society’ (Mills, 2000). In Criminal Women (1985: 162), the prison regime is described as being based around the will to ‘discipline, infantalize, feminize, medicalize and domesticate’ and in the final part of the chapter we reflect on the extent to which this relates to women who sell sex and their experiences of the CJS. In what follows, we outline what we mean by a criminological imagination and we present women’s stories of selling or swapping sex as told to us and/or to their peers. These stories give a rich understanding of women’s experiences of selling sex
et al’s (1985) seminal text which used the individual narratives of four women to explore and highlight the failures of the CJS. In the original Criminal Women , motherhood was only lightly visited, and mainly through Christina’s narrative. Christina spoke about the tensions and struggles between ‘criminality and motherhood’, recalling that during her last sentence she could hear her son crying out to her, ‘mummy, mummy’. Christina described being ‘demented with grief’ at their separation. When officers would not let Christina telephone him, she started
women’s voices in prison is surprisingly difficult. The few examples that we have are written from the American context. One key UK text that we consistently work with on our Inside-Out programme is Pat Carlen’s co-authored seminal book Criminal Women . Despite being published in 1985, we find that it powerfully resonates with the people we work with who are incarcerated in English women’s prisons today. Criminal Women provided the original inspiration for this book and for our journey in writing with women in prison. This chapter and the next are our contribution
) ‘“Seeking peace of mind” – understanding desistance as a journey into recovery and out of chaos’, PhD thesis, Cork: University College Cork. Carlen , P. ( 1988) Women, Crime and Poverty , Milton Keynes: Open University Press. Carlen , P. , Christina , D. , Hicks , J. , O’Dwyer , J. and Tchaikovsky , C. ( 1985 ) Criminal Women , Cambridge: Polity Press. Case , P. and Fasenfest , D. ( 2004) ‘Expectations for opportunities following prison education: a discussion of race and gender’, Journal of Correctional Education , 55(1): 24–39. Caspi, A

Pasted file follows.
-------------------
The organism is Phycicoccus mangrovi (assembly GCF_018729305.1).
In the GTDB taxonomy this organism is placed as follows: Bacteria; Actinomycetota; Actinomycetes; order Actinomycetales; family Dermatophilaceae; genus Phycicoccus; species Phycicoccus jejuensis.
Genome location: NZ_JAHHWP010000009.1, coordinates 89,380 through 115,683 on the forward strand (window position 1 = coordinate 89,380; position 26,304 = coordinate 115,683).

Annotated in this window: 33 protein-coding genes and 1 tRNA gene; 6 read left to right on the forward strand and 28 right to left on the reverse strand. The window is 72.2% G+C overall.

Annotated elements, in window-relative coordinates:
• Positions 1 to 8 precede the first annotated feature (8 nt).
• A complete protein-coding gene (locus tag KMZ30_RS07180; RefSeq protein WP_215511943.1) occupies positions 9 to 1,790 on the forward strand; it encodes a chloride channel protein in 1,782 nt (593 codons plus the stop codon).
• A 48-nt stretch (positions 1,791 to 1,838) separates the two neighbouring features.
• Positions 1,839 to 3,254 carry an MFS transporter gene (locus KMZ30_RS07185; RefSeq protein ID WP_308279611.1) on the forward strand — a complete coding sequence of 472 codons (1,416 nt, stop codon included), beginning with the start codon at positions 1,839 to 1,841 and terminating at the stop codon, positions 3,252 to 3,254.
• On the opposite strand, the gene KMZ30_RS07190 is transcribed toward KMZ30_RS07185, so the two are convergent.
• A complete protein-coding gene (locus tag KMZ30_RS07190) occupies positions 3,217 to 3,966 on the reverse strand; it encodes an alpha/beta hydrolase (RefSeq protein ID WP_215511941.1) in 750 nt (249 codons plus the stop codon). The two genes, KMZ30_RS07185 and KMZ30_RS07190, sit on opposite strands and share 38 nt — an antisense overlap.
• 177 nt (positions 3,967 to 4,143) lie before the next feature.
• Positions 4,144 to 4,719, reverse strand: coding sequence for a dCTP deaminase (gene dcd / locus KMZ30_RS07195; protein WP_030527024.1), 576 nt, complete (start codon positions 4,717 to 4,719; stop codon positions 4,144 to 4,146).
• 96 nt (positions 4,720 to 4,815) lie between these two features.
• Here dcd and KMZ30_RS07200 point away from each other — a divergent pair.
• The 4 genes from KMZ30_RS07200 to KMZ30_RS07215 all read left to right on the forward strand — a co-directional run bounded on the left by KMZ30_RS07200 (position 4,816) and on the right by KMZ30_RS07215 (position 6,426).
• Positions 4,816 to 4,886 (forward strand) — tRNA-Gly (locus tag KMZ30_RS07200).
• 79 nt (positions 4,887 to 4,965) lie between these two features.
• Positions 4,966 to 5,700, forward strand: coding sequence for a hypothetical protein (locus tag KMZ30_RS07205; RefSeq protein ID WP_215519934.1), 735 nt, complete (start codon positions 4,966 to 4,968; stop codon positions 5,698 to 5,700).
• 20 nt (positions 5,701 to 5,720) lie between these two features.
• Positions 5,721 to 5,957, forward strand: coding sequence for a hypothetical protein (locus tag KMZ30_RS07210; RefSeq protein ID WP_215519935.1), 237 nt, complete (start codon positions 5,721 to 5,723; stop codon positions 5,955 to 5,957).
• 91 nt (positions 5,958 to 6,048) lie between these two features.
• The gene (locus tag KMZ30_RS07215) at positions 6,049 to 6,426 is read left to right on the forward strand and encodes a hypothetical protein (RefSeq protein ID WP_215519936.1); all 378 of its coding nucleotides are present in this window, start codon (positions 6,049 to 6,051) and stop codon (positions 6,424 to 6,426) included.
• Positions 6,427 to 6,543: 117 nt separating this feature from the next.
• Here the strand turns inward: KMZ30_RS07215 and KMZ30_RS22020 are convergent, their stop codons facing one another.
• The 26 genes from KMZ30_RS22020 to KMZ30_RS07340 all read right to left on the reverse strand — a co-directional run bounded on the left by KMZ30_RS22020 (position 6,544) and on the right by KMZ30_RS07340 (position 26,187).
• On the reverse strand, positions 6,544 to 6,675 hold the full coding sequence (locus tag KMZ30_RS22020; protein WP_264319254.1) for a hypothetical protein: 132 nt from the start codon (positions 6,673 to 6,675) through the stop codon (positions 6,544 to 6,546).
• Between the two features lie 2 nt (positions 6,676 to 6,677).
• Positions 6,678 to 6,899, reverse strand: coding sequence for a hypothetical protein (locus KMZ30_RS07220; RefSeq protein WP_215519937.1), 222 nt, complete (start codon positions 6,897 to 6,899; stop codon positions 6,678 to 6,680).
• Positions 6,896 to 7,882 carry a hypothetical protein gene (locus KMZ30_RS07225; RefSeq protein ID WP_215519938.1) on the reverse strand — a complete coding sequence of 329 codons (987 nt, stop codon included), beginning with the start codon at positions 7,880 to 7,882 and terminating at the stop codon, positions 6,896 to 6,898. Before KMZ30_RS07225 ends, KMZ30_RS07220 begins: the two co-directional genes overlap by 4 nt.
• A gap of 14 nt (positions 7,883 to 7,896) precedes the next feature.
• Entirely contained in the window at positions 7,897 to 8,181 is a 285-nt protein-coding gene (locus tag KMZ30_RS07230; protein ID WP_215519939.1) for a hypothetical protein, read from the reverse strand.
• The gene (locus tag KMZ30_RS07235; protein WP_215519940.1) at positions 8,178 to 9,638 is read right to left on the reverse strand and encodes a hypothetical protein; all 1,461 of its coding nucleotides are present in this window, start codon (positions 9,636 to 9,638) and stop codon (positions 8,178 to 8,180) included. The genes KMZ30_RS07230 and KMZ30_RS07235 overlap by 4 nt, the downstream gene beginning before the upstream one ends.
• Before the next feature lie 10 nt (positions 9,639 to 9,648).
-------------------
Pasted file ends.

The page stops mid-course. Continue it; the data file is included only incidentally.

This chapter focuses on the stories of sixteen women who at the time of their interview were actively engaged in drug recovery in two UK women’s prisons. It will explore their journeys into drug use and crime, their experience of addiction and its associated problems and losses. The women’s priorities for their recovery and their plans for the future will also be discussed. The chapter begins with an overview of research on women involved in drugs and crime before moving on to focus on the women’s own narrative accounts.
The reasons women start using drugs are complex and often centre on coping with the physical and emotional pain caused by abuse or other childhood and adult trauma (Bartlett, 2007; NTA, 2010). Numerous studies report high rates of experiences of abuse among women involved in drugs and crime and directly link these experiences with subsequent substance use and criminal activity (Green et al, 2005; Golder et al, 2014; Kelly et al, 2014). For example, Golder et al (2014) found in their sample of 406 women on probation or parole: 70 per cent reported experiences of physical or sexual childhood abuse; 90 per cent adult interpersonal violence; and 72 per cent non-interpersonal adult violence.
Messina et al (2007) found higher rates of childhood adverse events (CAE) among women in their comparative sample of male and female prisoners – specifically in terms of emotional and physical neglect (40 per cent vs 20 per cent); physical abuse (29 per cent vs 20 per cent); and sexual abuse (39 per cent vs 9 per cent) (see also Grella et al, 2013).